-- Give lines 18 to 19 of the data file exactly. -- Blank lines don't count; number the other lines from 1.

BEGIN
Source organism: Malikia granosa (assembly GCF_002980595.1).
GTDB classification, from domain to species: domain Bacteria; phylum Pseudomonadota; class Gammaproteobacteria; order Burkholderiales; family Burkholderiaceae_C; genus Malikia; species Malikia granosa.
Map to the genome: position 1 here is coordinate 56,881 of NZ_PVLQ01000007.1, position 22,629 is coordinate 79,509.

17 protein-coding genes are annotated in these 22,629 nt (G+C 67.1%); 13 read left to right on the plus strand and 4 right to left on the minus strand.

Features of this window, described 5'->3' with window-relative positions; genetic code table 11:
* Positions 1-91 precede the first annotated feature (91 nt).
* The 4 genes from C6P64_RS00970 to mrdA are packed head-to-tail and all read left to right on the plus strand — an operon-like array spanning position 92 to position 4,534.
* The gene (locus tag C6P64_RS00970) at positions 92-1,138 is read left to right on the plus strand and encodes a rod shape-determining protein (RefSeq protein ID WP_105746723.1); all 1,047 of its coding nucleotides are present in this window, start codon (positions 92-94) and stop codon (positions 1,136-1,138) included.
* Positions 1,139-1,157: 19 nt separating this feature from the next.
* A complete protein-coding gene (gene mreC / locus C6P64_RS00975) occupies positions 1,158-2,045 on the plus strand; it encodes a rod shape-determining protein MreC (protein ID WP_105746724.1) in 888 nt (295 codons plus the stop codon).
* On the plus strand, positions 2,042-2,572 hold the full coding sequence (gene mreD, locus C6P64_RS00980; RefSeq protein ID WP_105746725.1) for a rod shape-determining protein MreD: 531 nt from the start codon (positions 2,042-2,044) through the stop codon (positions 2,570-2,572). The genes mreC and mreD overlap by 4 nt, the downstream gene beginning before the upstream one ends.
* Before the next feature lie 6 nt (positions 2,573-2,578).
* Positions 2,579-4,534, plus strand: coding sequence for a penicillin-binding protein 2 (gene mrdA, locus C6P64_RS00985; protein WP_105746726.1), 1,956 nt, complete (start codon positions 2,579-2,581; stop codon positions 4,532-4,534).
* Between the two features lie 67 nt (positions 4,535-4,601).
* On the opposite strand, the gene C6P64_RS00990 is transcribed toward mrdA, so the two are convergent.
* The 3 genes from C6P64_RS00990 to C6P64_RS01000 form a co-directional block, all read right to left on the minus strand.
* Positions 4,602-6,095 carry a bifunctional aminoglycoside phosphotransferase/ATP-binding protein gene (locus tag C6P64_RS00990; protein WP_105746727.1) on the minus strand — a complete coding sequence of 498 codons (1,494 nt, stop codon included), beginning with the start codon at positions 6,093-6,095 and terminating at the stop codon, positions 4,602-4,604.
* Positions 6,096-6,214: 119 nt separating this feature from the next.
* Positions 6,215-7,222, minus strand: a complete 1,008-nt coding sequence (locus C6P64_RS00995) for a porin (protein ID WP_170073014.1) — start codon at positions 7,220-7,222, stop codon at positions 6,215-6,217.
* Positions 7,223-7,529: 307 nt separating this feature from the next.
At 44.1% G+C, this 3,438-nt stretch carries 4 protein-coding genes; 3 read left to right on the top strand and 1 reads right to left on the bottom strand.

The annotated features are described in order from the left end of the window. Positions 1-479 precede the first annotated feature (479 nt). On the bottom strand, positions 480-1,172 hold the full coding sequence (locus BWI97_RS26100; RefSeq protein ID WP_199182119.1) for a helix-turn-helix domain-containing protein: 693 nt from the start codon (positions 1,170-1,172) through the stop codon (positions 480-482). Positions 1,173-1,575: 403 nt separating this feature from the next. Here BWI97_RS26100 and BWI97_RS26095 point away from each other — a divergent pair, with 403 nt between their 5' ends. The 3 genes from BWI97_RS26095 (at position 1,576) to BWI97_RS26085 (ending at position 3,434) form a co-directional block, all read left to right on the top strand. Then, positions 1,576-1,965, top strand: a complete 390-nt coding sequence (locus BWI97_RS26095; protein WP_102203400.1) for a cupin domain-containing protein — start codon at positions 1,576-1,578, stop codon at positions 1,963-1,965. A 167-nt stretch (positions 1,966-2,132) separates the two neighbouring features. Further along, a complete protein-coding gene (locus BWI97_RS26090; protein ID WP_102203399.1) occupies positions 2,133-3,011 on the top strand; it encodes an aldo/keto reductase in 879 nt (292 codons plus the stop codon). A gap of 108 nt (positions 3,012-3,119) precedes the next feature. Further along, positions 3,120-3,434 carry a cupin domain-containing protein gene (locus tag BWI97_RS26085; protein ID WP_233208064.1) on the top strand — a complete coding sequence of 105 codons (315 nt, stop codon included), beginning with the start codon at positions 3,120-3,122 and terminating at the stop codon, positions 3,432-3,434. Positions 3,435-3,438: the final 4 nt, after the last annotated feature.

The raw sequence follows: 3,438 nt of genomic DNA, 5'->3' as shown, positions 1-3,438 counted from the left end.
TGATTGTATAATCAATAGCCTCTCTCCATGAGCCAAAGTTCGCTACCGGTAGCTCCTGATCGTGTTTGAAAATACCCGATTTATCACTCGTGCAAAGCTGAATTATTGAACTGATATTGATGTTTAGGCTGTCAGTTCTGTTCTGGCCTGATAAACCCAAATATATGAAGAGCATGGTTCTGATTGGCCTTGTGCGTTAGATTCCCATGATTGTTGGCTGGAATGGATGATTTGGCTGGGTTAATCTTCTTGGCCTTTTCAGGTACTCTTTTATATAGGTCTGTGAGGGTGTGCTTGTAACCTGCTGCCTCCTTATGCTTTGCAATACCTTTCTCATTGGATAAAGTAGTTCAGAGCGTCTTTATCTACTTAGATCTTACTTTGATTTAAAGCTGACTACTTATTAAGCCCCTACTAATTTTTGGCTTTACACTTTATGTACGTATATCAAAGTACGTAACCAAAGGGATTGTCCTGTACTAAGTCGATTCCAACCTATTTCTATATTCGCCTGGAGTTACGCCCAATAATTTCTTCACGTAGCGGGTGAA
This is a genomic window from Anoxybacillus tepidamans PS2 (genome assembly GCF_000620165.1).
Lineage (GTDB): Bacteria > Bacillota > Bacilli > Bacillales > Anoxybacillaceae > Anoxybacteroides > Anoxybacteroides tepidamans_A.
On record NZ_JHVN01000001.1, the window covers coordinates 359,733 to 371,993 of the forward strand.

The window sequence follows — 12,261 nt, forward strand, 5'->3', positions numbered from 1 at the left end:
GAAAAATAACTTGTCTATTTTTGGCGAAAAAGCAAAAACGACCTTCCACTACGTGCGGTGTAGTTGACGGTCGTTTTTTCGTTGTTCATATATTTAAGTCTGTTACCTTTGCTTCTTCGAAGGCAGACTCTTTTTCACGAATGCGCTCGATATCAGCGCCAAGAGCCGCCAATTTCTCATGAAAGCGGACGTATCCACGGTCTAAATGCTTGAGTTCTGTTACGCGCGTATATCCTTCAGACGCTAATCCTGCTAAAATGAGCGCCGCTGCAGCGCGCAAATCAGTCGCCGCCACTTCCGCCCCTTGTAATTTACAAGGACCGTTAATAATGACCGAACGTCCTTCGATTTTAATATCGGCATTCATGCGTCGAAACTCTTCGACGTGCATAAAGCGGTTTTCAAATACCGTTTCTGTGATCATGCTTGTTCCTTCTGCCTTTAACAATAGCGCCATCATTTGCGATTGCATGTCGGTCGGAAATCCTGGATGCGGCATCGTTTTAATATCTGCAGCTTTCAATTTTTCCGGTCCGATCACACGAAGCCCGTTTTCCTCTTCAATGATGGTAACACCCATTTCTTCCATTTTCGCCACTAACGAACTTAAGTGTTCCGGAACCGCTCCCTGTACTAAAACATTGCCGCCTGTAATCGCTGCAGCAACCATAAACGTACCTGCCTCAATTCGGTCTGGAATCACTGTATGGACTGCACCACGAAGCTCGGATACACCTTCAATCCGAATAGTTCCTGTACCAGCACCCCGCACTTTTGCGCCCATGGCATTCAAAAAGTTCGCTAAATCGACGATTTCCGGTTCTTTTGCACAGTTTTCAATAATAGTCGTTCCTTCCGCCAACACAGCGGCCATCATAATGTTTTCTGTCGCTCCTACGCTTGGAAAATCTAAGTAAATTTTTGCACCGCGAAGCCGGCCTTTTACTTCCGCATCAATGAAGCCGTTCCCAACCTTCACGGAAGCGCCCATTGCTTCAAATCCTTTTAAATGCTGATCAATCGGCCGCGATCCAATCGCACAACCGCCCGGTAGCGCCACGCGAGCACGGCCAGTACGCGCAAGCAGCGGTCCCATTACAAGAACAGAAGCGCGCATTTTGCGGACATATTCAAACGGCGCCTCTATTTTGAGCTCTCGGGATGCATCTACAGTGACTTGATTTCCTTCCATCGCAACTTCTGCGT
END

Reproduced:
* Positions 6,096-6,214: 119 nt separating this feature from the next.
* Positions 6,215-7,222, minus strand: a complete 1,008-nt coding sequence (locus C6P64_RS00995) for a porin (protein ID WP_170073014.1) — start codon at positions 7,220-7,222, stop codon at positions 6,215-6,217.